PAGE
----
Wake Up To Politics - October 28, 2016
Thursday, October 27, 2016
12 Days until Election Day 2016 + my 15th birthday (Nov. 8)I'm Gabe Fleisher for Wake Up To Politics, and reporting from WUTP world HQ in my bedroom - Good morning: THIS IS YOUR WAKE UP CALL!!!
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Whiteboard Thursday: Electoral College Projection
- With the presidential election fast approaching, by now you have probably seen a map with a projection of the Election College on it. Maybe you've even seen a lot of them. Maybe you've seen it as a meme.
- If you're watching a news network on television, you've probably seen an anchor show their projections on a big, fancy monitor. But Wake Up To Politics is a homegrown newsletter: no monitors here. But I do, however, have a whiteboard, which just so happens to be a veteran of multiple election cycles.
- Longtime readers of this newsletter will remember the weekly "Whiteboard Wednesday" column in the weeks leading up to the 2012 presidential election and the 2014 midterm elections, as well as during the presidential primaries earlier this year. Now, for the first time in the 2016 general election, the whiteboard is back!
- Below is the official Wake Up To Politics projections, based solely off of the RealClearPolitics polling average in each state (*none of my own predictions*). States where a candidate leads by an average ten or more percentage points are awarded to them as "strong" (dark red for Trump, dark blue for Clinton), states where a candidate leads from four to nine percentage points is a "lean" state for that candidate (light red for Trump, light blue for Clinton), and states where neither candidate leads by more than three percentage points are "tossup" (purple):
- Following that model, as you can see above, Hillary Clinton could be headed towards a decisive win on Election Day. Clinton surpasses the 270 electoral votes needed to win the presidency without the seven "battleground" states (Arizona, Florida, Georgia, Iowa, Nevada, North Carolina, and Ohio), many of which could still be added to her column. Clinton's comfortable advantage in states like Wisconsin, Michigan, Pennsylvania, New Hampshire, Maine's 2nd CD, and Virginia are enough to put her over, when added to the traditionally Democratic states.
- According to this map, Donald Trump does not really have a path to 270. If nothing is changed on the map except for Trump winning all 101 battleground electoral votes, he would still lose, 272-266. To win the White House, Trump would need to not only win all seven battlegrounds where he is within 3% of winning (a feat that is seeming more and more improbable), but also flip one of the blue states where Clinton leads by at least 4%. In addition, Trump needs to defend all of the "lean Red" states, many of which are closer to flipping blue than Clinton's "lean" states are to flipping red. States like Utah (where Trump has to fend off a challenge from Independent Evan McMullin) and Texas seem to be getting closer and closer, forcing Trump to transfer resources away from the battlegrounds to defend them.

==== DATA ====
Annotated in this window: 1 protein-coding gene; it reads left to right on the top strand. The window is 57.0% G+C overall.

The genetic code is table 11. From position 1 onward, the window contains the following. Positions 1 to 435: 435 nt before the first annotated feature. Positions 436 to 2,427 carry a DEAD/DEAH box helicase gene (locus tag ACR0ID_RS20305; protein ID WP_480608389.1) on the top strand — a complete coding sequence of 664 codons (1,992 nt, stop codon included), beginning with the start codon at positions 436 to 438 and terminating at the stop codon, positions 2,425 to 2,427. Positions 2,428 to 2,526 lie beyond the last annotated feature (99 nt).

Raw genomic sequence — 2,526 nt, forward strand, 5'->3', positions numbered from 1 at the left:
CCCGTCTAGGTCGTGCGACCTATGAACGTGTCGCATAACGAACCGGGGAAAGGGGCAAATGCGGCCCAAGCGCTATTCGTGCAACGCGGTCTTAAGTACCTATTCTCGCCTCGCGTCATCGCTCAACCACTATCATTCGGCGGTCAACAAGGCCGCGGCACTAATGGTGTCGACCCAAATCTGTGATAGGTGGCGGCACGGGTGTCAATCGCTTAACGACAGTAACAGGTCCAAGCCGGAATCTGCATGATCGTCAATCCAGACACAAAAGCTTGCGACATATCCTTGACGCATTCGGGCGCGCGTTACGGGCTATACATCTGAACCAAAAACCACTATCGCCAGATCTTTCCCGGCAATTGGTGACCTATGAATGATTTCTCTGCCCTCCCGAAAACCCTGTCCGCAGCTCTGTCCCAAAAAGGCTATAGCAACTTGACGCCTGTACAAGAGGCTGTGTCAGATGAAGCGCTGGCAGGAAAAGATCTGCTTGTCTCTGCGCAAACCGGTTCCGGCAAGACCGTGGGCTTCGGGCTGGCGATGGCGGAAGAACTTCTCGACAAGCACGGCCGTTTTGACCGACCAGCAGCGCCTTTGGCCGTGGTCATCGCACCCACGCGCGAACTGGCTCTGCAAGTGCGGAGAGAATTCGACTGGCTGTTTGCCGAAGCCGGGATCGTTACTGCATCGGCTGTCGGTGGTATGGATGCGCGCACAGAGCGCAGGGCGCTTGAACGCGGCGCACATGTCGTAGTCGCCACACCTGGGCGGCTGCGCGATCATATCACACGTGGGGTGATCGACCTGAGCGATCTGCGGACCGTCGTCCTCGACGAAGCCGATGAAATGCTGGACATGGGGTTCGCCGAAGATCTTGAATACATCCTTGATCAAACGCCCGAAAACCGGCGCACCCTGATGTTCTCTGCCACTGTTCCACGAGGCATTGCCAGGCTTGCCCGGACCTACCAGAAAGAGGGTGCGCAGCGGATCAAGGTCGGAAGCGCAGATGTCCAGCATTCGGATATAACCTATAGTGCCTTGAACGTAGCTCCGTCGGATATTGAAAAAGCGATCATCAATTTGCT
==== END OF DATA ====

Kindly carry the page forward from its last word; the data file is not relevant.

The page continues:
- However, if Clinton wins all of the battleground states, she could be on par for an Electoral College landslide: adding all 101 "battleground" electoral votes to Clinton's column would give her 373, which would be more electoral votes won by any candidate since Bill Clinton in 1996. If Clinton wins all of the battlegrounds where she currently leads (all but Iowa, Georgia, and Ohio), she would still stand at 331 electoral votes, just one electoral vote under Barack Obama's 2012 total.
- To summarize: if she keeps all of the states designated "blue" in this map, Clinton does not need a single battleground state to win. However, she is still expected to win at least four of them - setting her up for a comfortable victory. On the flip side, Donald Trump would need to defend all of his "red" states (including some where his lead is slipping) AND win all of the battleground states (including some where he hasn't led in months) AND flip at least one "blue" state (despite trailing by four or more percentage points in all of them). If Trump achieves all of those improbable feats, he would stand just at or above 270 electoral votes - a path to victory that offers no room for error to a candidate who seems to be slipping, not gaining ground.
- I'm hoping to do a few more whiteboards before Election Day, so stay tuned as I continue to update the board periodically during the election's final leg, and send me your feedback to email@example.com to let me know what you think of the Whiteboard and where you think the Electoral College stands!
- Campaign Rundown The biggest news from Election 2016 in the past 24 hours: